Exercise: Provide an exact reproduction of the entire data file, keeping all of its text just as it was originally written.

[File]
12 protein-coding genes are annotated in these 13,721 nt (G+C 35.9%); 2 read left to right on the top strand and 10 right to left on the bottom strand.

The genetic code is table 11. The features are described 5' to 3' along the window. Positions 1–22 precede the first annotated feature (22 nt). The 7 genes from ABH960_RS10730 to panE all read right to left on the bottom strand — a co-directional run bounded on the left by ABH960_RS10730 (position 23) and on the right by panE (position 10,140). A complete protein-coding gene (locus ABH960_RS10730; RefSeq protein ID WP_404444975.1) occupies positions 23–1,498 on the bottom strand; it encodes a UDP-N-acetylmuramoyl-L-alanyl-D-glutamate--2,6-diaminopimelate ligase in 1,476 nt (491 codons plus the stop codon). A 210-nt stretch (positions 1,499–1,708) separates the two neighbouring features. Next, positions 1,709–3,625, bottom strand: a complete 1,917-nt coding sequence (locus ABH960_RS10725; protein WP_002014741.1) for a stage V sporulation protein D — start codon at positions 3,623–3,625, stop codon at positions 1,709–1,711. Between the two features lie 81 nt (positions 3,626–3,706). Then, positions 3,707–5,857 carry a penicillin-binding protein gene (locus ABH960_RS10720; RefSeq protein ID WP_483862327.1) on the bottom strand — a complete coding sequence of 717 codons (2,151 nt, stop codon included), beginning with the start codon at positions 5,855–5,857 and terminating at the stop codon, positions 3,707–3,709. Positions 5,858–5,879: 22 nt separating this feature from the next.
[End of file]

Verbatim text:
12 protein-coding genes are annotated in these 13,721 nt (G+C 35.9%); 2 read left to right on the top strand and 10 right to left on the bottom strand.

The genetic code is table 11. The features are described 5' to 3' along the window. Positions 1–22 precede the first annotated feature (22 nt). The 7 genes from ABH960_RS10730 to panE all read right to left on the bottom strand — a co-directional run bounded on the left by ABH960_RS10730 (position 23) and on the right by panE (position 10,140). A complete protein-coding gene (locus ABH960_RS10730; RefSeq protein ID WP_404444975.1) occupies positions 23–1,498 on the bottom strand; it encodes a UDP-N-acetylmuramoyl-L-alanyl-D-glutamate--2,6-diaminopimelate ligase in 1,476 nt (491 codons plus the stop codon). A 210-nt stretch (positions 1,499–1,708) separates the two neighbouring features. Next, positions 1,709–3,625, bottom strand: a complete 1,917-nt coding sequence (locus ABH960_RS10725; protein WP_002014741.1) for a stage V sporulation protein D — start codon at positions 3,623–3,625, stop codon at positions 1,709–1,711. Between the two features lie 81 nt (positions 3,626–3,706). Then, positions 3,707–5,857 carry a penicillin-binding protein gene (locus ABH960_RS10720; RefSeq protein ID WP_483862327.1) on the bottom strand — a complete coding sequence of 717 codons (2,151 nt, stop codon included), beginning with the start codon at positions 5,855–5,857 and terminating at the stop codon, positions 3,707–3,709. Positions 5,858–5,879: 22 nt separating this feature from the next.